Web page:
Province steps in with $479M to save B.C.'s TransLink from potential 'death spiral'
VANCOUVER — British Columbia is injecting nearly $500 million into the Metro Vancouver transit system to save it from what officials say is a feared "death spiral" sparked in part by the COVID-19 pandemic.
Premier David Eby says the $479 million in provincial funding for TransLink will keep fares affordable, avoid service cuts and enable future transit expansion plans to continue.
TransLink CEO Kevin Quinn says losses in ridership revenue because of the pandemic and higher service costs due to inflation and supply chain issues have put unprecedented strains on the company's finances.
Brad West, mayor of Port Coquitlam and chair of the Mayors’ Council on Regional Transportation, says without the province's help, the system was facing service cuts and fare increases, the hallmarks of a "death spiral" facing transit in many other cities.
The council, which has representatives from 21 municipalities in the region, had asked the provincial and federal government to step in with a total of $500 million to avoid service cuts.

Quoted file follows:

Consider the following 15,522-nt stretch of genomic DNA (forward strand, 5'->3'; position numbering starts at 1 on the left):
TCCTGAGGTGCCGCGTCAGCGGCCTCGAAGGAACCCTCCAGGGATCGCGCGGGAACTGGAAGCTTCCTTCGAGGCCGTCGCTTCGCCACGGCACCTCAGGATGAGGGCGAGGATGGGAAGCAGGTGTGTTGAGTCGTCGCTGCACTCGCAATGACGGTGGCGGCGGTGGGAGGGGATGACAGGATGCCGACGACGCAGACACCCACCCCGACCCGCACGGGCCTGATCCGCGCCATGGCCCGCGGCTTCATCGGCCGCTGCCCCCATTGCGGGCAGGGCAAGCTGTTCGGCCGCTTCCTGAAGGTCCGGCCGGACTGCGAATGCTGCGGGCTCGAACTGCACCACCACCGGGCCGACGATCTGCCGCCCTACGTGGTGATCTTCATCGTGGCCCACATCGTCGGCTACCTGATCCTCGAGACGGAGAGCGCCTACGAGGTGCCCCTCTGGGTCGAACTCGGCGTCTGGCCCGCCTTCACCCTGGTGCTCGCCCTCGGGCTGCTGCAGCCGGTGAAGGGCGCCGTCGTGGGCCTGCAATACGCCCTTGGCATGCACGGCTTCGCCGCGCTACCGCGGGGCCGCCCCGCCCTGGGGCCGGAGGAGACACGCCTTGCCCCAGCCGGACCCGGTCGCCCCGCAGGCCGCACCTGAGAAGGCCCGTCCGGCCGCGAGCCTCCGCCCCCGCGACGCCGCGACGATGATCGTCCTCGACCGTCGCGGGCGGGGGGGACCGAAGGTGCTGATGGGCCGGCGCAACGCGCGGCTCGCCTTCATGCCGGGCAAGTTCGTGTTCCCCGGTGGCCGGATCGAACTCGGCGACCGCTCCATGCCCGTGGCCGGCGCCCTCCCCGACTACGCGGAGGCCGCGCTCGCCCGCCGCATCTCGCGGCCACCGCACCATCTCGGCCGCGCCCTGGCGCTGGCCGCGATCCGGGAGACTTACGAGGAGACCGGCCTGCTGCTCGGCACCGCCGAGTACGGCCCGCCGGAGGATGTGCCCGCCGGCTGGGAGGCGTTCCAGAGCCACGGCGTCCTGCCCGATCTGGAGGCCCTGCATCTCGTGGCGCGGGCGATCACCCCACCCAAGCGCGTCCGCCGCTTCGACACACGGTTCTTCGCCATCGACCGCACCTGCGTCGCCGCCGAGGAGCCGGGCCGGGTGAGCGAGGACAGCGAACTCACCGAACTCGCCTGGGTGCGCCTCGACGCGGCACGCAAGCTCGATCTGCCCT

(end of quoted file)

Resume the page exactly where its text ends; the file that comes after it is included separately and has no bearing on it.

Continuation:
West says it's "incredibly unfortunate that the federal government didn't step up on this occasion" but that mayors will continue to push for federal support including a call to accelerate Ottawa's planned permanent transit funding.
Eby says ridership is coming back after the pandemic, but slower than expected.
"But what we definitely don't want to do right now is have TransLink cut back services, causing people not to come back to transit because the service simply isn't there for them, causing fewer people to choose transit, causing further cutbacks because of reduced revenue."
This report by The Canadian Press was first published March 15, 2023.
The Canadian Press